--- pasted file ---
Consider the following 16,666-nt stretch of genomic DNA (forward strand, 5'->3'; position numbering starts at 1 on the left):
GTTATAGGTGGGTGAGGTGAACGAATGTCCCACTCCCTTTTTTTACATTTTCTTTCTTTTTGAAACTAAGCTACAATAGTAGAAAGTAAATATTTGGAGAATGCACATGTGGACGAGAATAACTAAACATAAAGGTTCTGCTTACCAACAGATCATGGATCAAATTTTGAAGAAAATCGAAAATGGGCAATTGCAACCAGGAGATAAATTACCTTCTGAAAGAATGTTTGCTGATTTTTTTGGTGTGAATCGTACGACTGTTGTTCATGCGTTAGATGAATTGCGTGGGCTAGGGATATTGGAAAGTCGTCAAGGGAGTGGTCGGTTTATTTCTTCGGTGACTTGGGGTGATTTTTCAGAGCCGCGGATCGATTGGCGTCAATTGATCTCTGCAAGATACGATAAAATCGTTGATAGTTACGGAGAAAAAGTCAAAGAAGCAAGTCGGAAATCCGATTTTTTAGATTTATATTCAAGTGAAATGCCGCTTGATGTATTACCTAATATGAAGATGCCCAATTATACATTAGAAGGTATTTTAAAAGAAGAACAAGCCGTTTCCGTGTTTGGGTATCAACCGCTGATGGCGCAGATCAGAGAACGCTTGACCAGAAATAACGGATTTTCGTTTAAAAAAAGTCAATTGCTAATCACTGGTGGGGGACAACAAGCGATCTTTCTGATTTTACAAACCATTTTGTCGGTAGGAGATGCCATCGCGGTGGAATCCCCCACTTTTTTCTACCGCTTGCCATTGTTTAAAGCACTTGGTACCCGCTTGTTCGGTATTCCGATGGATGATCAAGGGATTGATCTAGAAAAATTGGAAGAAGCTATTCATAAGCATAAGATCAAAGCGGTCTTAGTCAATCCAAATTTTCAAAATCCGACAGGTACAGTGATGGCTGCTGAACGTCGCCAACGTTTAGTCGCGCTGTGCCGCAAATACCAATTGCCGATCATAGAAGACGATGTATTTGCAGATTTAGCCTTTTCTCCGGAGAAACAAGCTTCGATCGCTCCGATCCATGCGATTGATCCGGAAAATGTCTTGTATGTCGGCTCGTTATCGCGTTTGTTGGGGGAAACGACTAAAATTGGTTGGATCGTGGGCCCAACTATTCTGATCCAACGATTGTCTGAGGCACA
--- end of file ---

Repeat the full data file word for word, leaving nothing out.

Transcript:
Consider the following 16,666-nt stretch of genomic DNA (forward strand, 5'->3'; position numbering starts at 1 on the left):
GTTATAGGTGGGTGAGGTGAACGAATGTCCCACTCCCTTTTTTTACATTTTCTTTCTTTTTGAAACTAAGCTACAATAGTAGAAAGTAAATATTTGGAGAATGCACATGTGGACGAGAATAACTAAACATAAAGGTTCTGCTTACCAACAGATCATGGATCAAATTTTGAAGAAAATCGAAAATGGGCAATTGCAACCAGGAGATAAATTACCTTCTGAAAGAATGTTTGCTGATTTTTTTGGTGTGAATCGTACGACTGTTGTTCATGCGTTAGATGAATTGCGTGGGCTAGGGATATTGGAAAGTCGTCAAGGGAGTGGTCGGTTTATTTCTTCGGTGACTTGGGGTGATTTTTCAGAGCCGCGGATCGATTGGCGTCAATTGATCTCTGCAAGATACGATAAAATCGTTGATAGTTACGGAGAAAAAGTCAAAGAAGCAAGTCGGAAATCCGATTTTTTAGATTTATATTCAAGTGAAATGCCGCTTGATGTATTACCTAATATGAAGATGCCCAATTATACATTAGAAGGTATTTTAAAAGAAGAACAAGCCGTTTCCGTGTTTGGGTATCAACCGCTGATGGCGCAGATCAGAGAACGCTTGACCAGAAATAACGGATTTTCGTTTAAAAAAAGTCAATTGCTAATCACTGGTGGGGGACAACAAGCGATCTTTCTGATTTTACAAACCATTTTGTCGGTAGGAGATGCCATCGCGGTGGAATCCCCCACTTTTTTCTACCGCTTGCCATTGTTTAAAGCACTTGGTACCCGCTTGTTCGGTATTCCGATGGATGATCAAGGGATTGATCTAGAAAAATTGGAAGAAGCTATTCATAAGCATAAGATCAAAGCGGTCTTAGTCAATCCAAATTTTCAAAATCCGACAGGTACAGTGATGGCTGCTGAACGTCGCCAACGTTTAGTCGCGCTGTGCCGCAAATACCAATTGCCGATCATAGAAGACGATGTATTTGCAGATTTAGCCTTTTCTCCGGAGAAACAAGCTTCGATCGCTCCGATCCATGCGATTGATCCGGAAAATGTCTTGTATGTCGGCTCGTTATCGCGTTTGTTGGGGGAAACGACTAAAATTGGTTGGATCGTGGGCCCAACTATTCTGATCCAACGATTGTCTGAGGCACA